Self Compassion for Good Gut Health

We’re increasingly becoming aware that our gut is far more complex than we once understood.

Who would have thought that two organs seemingly operating different functions metres apart from each other in our body would be so intrinsically linked? But science now proves that our gut and brain are connected physically through millions of nerves. This is a revelation for fellow IBS sufferers.

What we feel in our brain impacts our gut bacteria whilst the balance of our gut bacteria impacts our brain.

So what can Self Compassion possibly have to do with our gut health?

Self compassion feeds our guts and makes our minds happy.

Having compassion for ourselves increases motivation, reduces anxiety, depression and stress and ultimately helps us feel happy.

Sounds simple, but how do we learn Self Compassion?

It takes time and practice – but I know from experience that just a few tweaks to my daily schedule has been a game changer for my IBS.

I’m sharing with you my top three ways I practice self compassion to feed my gut and make my mind happy. Some require five minutes, some a little longer. I’m the first to admit how hard it is to carve out time for you in amongst our already jam packed lives, but trust me, emptying your mind from daily to do lists and worries will keep your gut health balanced – with the added bonus of giving you that extra space to be free of so much more than just time.


I’ll be honest, when I began journalling I thought it was a useless exercise. I couldn’t understand why I’d want to waste my time writing pointless thoughts out on paper that I’d never want to look at again. What a waste of time – and what a waste of paper! Then the penny dropped.

Journaling is the art of chucking all our unhealthy, often negative thoughts straight into the bin.

It helps us challenge self sabotage and negative thoughts by turning them into positive statements called affirmations. The more often we repeat these, the more we believe them and reprogram our thinking pattern – feeding our gut microbiome happy.

There are two ways to journal – one is to grab a lovely notebook and pen, the other is to use a specific journal with ready made prompts. No one way is better than the other, it’s simply down to preference. I’d recommend starting with a specific journal, the prompts are really helpful, then once you get the hang of things, a notebook and your own guidance will do.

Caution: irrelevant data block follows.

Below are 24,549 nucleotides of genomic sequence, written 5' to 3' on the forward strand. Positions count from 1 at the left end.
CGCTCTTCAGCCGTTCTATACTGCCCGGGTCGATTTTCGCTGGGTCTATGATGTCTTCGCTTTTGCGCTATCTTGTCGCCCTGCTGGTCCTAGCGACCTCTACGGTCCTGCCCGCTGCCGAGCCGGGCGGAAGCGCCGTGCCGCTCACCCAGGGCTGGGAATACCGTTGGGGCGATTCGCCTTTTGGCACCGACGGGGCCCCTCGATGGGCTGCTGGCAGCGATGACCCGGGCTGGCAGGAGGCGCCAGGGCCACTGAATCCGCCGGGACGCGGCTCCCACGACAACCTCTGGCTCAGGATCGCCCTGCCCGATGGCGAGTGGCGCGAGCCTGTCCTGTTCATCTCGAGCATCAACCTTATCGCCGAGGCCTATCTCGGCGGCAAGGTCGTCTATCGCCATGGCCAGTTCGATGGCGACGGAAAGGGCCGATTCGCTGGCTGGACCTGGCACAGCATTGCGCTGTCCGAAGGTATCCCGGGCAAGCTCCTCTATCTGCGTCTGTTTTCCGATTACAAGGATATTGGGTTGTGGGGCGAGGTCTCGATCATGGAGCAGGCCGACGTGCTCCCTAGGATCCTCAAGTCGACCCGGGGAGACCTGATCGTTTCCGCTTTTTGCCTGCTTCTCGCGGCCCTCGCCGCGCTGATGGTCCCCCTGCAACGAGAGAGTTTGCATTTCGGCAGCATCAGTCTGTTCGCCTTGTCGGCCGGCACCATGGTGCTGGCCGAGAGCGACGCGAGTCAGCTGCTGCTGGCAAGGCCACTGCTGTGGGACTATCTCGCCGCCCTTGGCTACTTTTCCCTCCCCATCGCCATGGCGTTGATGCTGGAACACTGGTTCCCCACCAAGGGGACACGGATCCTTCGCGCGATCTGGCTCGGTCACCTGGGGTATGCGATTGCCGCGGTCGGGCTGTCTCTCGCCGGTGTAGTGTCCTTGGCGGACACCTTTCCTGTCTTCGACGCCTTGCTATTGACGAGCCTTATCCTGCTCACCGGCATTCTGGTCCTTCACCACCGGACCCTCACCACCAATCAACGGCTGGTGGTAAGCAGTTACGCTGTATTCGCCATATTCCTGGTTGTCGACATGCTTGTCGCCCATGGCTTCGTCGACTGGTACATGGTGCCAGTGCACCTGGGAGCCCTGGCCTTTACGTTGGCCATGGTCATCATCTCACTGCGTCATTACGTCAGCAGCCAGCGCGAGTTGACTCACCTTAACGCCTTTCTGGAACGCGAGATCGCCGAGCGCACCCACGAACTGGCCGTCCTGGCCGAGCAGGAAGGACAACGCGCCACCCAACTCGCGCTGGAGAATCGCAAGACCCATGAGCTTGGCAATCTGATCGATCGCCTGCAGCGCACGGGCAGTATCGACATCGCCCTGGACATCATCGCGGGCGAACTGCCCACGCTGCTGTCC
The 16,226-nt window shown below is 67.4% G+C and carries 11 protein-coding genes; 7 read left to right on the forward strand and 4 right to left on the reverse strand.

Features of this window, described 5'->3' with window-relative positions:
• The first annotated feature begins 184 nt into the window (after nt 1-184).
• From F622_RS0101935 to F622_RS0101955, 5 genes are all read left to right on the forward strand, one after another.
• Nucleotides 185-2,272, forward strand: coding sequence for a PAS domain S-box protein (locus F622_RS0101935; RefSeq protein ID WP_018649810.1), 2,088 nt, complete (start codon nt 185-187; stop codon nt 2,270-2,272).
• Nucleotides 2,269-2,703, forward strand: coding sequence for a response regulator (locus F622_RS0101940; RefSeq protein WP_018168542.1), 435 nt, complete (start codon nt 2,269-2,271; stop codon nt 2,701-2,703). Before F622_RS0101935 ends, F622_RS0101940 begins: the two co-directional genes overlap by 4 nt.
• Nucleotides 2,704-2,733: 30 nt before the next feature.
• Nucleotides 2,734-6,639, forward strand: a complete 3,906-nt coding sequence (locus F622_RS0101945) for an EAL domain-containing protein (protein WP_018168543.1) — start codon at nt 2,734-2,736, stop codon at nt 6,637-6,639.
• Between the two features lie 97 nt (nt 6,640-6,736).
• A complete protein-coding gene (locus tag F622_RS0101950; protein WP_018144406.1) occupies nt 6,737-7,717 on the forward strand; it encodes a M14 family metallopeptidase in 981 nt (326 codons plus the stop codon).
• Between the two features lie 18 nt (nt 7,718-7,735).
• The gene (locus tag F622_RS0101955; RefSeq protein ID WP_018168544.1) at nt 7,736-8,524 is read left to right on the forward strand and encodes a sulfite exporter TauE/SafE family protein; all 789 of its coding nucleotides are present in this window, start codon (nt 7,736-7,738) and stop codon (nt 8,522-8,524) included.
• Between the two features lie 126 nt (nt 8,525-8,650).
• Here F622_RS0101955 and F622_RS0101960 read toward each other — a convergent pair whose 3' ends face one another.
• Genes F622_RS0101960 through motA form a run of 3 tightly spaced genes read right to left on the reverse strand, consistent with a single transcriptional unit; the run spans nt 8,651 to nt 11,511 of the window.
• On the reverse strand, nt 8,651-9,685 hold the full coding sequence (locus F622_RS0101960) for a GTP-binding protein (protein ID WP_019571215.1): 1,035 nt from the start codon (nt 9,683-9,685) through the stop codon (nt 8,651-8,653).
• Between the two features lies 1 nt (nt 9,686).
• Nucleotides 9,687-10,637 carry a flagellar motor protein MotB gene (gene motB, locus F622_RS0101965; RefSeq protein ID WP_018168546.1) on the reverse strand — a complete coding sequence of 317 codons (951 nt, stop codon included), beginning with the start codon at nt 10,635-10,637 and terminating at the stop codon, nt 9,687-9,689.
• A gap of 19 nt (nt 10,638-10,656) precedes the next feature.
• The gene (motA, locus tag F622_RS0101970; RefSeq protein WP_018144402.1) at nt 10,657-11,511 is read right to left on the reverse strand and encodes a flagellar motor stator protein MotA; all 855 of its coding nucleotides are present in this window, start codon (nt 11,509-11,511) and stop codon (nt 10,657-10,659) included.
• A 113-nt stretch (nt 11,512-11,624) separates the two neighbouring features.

This is something I have always struggled to squeeze in to my week – I was so hooked on the speed of a HITT class, but it turns out that what I was missing out on is truly connecting with my body.

Slow to intermediate exercise has been proven to improve gut health. In fact research shows that targeted gut flow yoga is as effective, if not more effective than the FODMAP diet for IBS sufferers. Back to the lovely gut-brain axis!

Each yoga practice allows us to reconnect with our body and be present in that moment.

A mix of movement for our body and meditation for our mind and soul, IS the ultimate workout.

There are many different yoga practices, my recommendation is to try a few see what suits you. Try different teachers, they all offer something completely unique.

Yoga has the potential to make a massive difference to both your digestion and mind. It has for me!

Spending Time Outside in Nature

A lot of us have understood the benefit of connecting with nature over this last year. I have had countless conversations with people in the last week about how their appreciation of seasons has changed since COVID hit. How they have embraced the outdoors this winter and just how life changing this has been. I count myself as this person too!

But what has exposure to nature got to do with good gut health?

It is well documented that spending time outside can heavily reduce our stress levels. 

Chronic levels of stress are hard on our body, including our gut bacteria. Regular bouts of stress will play heavily on the balance of our good gut bacteria making it just as important as eating a healthy diet. It’s connection with nature that allows us to think beyond ourselves, enabling a narrative to be built outside of our own world, in a peaceful setting surrounded by picture perfect views.

Recommended daily, its a great excuse to sit outside in the garden with a cup of coffee, even if just for five minutes. Using all senses to hear, see and smell what’s going on around you – the rustling of leaves in the gentle breeze, the buzzing of a bee flying past, feeling the warm sunshine on your face or the rain bouncing off the hood of your coat.

So now I’ve shared my top three ways to self compassion for better gut health, how can you incorporate small changes into your daily routine?

Practice, practice, practice.

I suggest taking small steps to add an element from each of my self compassion practices. Add it to your diary and stick to it. Repeat and before you know it it will become a habit that your gut and mind will thank you for.

I’d love to hear more about the ways you practice mindfulness and the difference it’s made to you. Please do get in touch with me [email protected] and share your stories, I love hearing from you.

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